Phone before you fill

Phone before you fill

Thinking of levelling your land or filling in low parts of your property? Phone Council before you fill!

Property owners need to have permission from Council to bring fill onto their land. Landfilling is not exempt development. Suppliers of fill need to obtain official certification to ensure that their fill is free of chemical and harmful materials.

Illegal landfilling is using dirt or waste as 'fill' without the necessary planning or licensing approvals. This commonly happens when excavation, construction and demolition waste is used as illegal fill for landscaping, land modification, reclamation works, roads and noise mounds.

Illegal fill can contain contaminants like asbestos or chemicals, which can harm human health and the environment. Illegal landfilling could permanently devalue your land, and you could end up facing hefty fines and clean-up costs. It is also illegal to use fill to divert the natural overland flow of water, which could negatively impact or damage neighbouring properties.

Don’t illegally fill your land!

Check first

  • Phone Council to check if filling is allowed on your land –
  • Seek development consent for permission to bring fill onto your land
  • Use clean good quality fill that doesn’t contain contaminants like asbestos, chemicals or building waste
  • Work out where you can put it – do not put it where it could harm trees, wildlife or waterways.
  • Make sure it won’t cause flooding or divert the natural overland flow of water.
  • Have the right safety measures in place.
  • Don’t accept free fill from unknown sources – suppliers may be seeking out a dumping place as a means of evading the cost of taking fill to a registered waste facility
  • If you don’t get approval, council or the EPA might order you to remove the fill and pay for proper disposal. They can order land-owners and occupiers to do this.

Ask questions and keep records

  • Beware of free or cheap fill because it may be contaminated.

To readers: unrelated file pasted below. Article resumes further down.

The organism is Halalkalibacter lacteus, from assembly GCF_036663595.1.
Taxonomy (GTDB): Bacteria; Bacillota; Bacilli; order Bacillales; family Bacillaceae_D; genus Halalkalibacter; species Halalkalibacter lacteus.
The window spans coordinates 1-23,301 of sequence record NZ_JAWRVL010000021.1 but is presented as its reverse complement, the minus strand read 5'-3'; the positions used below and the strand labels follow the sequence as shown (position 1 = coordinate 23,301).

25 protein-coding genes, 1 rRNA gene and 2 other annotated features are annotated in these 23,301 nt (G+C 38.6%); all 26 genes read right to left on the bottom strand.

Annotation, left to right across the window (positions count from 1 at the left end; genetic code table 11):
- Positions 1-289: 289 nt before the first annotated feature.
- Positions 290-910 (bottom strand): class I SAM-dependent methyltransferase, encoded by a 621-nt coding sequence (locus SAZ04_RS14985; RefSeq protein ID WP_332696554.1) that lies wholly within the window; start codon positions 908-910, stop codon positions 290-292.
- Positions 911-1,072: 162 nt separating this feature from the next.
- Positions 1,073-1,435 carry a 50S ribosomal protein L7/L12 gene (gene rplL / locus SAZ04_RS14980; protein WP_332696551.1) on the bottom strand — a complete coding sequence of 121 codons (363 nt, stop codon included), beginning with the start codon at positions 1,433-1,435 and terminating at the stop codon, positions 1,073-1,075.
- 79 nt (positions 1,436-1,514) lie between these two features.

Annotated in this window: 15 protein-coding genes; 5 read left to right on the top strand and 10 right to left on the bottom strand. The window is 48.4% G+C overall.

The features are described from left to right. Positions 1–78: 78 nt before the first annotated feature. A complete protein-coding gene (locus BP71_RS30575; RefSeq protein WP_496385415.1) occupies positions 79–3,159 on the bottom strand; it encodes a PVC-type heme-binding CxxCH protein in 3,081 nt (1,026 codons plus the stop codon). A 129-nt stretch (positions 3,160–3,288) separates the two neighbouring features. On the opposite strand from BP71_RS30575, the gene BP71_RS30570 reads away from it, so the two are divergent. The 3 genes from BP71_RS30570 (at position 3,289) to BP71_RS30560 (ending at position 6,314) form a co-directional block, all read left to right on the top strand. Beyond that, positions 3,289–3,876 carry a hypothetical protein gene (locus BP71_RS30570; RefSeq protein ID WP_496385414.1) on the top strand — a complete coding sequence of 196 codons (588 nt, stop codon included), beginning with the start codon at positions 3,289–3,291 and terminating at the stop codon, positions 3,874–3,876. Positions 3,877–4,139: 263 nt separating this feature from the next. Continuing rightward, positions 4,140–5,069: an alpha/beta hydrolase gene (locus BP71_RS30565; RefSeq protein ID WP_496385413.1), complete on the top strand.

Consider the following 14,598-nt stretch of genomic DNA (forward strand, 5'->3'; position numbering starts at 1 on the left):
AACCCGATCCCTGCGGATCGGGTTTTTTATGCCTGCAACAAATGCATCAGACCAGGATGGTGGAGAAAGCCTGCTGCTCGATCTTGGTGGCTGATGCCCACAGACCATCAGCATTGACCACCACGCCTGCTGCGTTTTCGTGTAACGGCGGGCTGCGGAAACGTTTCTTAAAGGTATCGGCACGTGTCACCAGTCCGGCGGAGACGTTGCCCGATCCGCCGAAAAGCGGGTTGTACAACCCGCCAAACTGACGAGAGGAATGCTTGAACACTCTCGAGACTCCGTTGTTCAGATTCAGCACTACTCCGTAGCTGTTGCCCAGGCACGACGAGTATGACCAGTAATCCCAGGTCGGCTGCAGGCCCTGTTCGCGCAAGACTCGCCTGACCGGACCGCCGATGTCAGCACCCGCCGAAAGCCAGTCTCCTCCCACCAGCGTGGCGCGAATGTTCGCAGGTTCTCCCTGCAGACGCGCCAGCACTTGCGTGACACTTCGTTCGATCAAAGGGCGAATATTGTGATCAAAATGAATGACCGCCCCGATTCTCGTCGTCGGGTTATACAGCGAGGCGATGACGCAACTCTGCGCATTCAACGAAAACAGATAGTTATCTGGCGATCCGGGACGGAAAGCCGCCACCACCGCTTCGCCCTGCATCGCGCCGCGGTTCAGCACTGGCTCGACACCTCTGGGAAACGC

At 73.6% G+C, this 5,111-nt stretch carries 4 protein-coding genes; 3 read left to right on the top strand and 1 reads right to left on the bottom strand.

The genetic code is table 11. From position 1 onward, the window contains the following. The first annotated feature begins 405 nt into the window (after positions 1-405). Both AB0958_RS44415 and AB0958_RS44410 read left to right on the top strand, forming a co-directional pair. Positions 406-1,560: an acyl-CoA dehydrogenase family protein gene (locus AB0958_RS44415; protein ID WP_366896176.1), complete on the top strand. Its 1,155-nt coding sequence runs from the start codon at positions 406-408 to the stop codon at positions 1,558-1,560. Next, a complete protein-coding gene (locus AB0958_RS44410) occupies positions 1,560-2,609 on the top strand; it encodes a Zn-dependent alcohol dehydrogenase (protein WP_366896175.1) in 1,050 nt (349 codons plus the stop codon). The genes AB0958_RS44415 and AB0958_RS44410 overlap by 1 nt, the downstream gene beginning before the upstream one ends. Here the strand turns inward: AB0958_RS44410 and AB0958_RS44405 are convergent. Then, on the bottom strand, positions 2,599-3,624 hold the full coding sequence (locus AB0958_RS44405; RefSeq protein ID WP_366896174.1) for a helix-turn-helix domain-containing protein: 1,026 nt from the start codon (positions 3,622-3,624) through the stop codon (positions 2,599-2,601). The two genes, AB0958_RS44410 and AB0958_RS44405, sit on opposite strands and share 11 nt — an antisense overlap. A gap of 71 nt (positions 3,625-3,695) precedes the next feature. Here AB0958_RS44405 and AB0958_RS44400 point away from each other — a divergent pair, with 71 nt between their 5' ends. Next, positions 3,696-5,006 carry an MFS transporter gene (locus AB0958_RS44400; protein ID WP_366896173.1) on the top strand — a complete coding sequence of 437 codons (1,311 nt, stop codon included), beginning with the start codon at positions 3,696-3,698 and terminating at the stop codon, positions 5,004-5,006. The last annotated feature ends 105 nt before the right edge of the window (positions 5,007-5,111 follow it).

• If anyone offers you free or cheap fill, ask for their full contact details and ABN to see if they are trustworthy.
  • Ask your supplier for a written report certifying the quality of the fill, and where it comes from.
  • Ask the supplier to test for contaminants and give you the results if you aren’t sure about the quality of the fill.
  • Keep copies of all records you receive from the supplier, such as emails, quotes and invoices.
  • It is an offence to give false or misleading information about waste. If you suspect someone is doing the wrong thing, phone the EPA on 131 555.

Supervise delivery

  • Supervise and check all loads of fill as they arrive.
  • Make sure you have time when your delivery arrives to check what you are getting.
  • Ask delivery drivers where the fill has come from.
  • Keep a record of their details, such as truck registration, proof of identity or employment and driver log books.
  • Don’t accept fill if it contains asbestos, bricks, concrete, wood, glass or plastic, looks a strange colour or smells bad.
  • Keep your property locked when you are not there so trucks cannot enter without you knowing.

Understand the risks

  • Dishonest operators may offer landowners good quality clean fill, but deliver fill with building waste, chemicals and asbestos in it. You may get a lot more fill than you wanted. Then they disappear, leaving you with contaminated land that costs a lot to clean up.
  • Accepting contaminated fill could devalue your land, risk your family’s health and cost you thousands of dollars to clean up.
  • If you dispose of fill illegally or accept illegal fill, you could receive up to:
    • $15,000 on-the-spot fine
    • $5 million in court fines
    • 7 years in prison
  • It is your responsibility to ensure that your waste, including excavated material and demolition waste, is taken to a legal facility.

Don’t fill without permission and risk your property, family health or money!